PUBERTY: This stage of life is heralded by the start of sexual development. This is soon followed by a growth spurt. Girls usually start their sexual development about 1-2 years earlier than boys. Girl’s breasts start to develop and girls and boys start growing genital hair. It is important to discuss these changes with your child to help reduce anxiety.
LEARNING: School achievement is very important for children of this age. Reading, writing and arithmetic should be the focus of learning. Make sure your child takes responsibility for bringing home schoolwork and has a place to study at home. Be sure to read at every opportunity with your child and discuss the book. Let your child read and tell you stories from books.
The parent of the same gender as the child plays a particularly important role at this time. Despite the attention given to popular culture heroes, role-modeling by parents is very important. Try to develop an open relationship with your child, one where the child feels comfortable and secure in discussing difficult issues with you. Try to keep judgment and condemnation to a minimum.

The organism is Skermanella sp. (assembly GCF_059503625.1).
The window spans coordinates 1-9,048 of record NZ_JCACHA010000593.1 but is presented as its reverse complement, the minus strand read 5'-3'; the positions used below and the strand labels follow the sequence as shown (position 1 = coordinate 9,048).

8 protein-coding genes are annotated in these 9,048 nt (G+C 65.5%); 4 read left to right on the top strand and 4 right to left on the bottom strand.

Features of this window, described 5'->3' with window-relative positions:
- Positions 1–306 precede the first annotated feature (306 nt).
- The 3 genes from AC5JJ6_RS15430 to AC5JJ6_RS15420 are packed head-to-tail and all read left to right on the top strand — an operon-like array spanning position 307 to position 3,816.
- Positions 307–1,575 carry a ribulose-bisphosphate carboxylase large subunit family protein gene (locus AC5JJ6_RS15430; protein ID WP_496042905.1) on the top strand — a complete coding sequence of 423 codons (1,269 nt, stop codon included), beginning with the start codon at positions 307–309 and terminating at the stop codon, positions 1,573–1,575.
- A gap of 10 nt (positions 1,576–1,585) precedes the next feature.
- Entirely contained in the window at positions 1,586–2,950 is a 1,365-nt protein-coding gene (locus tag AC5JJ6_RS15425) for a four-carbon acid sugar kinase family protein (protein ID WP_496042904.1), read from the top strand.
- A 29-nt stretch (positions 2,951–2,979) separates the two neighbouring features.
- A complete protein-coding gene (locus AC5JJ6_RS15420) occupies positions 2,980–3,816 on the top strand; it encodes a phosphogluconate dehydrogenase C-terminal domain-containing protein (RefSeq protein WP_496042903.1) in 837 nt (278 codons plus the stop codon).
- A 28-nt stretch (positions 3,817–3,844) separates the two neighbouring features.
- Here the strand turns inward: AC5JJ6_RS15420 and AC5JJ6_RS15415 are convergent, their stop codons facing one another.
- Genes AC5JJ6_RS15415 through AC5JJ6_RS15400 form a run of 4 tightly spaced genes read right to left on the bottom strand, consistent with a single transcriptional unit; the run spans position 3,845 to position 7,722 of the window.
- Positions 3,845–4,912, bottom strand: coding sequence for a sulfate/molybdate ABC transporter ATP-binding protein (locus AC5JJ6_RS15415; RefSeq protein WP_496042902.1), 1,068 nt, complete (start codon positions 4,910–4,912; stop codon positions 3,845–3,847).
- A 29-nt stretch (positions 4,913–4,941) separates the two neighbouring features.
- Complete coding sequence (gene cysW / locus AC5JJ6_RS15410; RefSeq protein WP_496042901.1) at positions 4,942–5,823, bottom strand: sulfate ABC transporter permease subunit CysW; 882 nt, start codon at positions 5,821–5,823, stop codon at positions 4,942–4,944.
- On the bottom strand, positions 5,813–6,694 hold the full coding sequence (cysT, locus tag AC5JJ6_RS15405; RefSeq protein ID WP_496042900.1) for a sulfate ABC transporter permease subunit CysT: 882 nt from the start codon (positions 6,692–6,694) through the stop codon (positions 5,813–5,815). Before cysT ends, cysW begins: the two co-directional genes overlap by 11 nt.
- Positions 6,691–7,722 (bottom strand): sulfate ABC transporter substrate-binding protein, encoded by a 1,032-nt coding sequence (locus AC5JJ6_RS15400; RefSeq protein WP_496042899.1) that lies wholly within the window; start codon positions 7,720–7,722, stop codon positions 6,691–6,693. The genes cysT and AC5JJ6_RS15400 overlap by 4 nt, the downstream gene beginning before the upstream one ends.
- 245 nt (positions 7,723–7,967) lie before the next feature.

TV: Limit television and electronic games to a total of 1-2 hours per day. Do not put a television in your child’s bedroom. Carefully select the television programs you allow your child to view. Be sure to watch some of the programs with your child and discuss the show later.
DENTAL CARE: Your child should brush 1-2 times each day. Keep flossing daily & continue regular dental checkups.
NUTRITION: Teach your child to eat a well balanced, healthy diet. Avoid junk food and empty calories such as soda. Teach your child to eat until he/she is full, rather than eating until “your plate is empty”.
Having many or most meals together as a family is desirable. Mealtime is a great time to allow your child to tell you of his day, interests, concerns and worries. Let your child have plenty of opportunity to participate in the discussion at the table.
Continue to focus on preventing injuries. Accidents are the number one cause of deaths in children. Kids like to take risks at this age but are not well prepared to judge the degree of those risks. Your child still needs supervision. Some recommendations include:
Please visit our website for added helpful information.
Next Visit: Yearly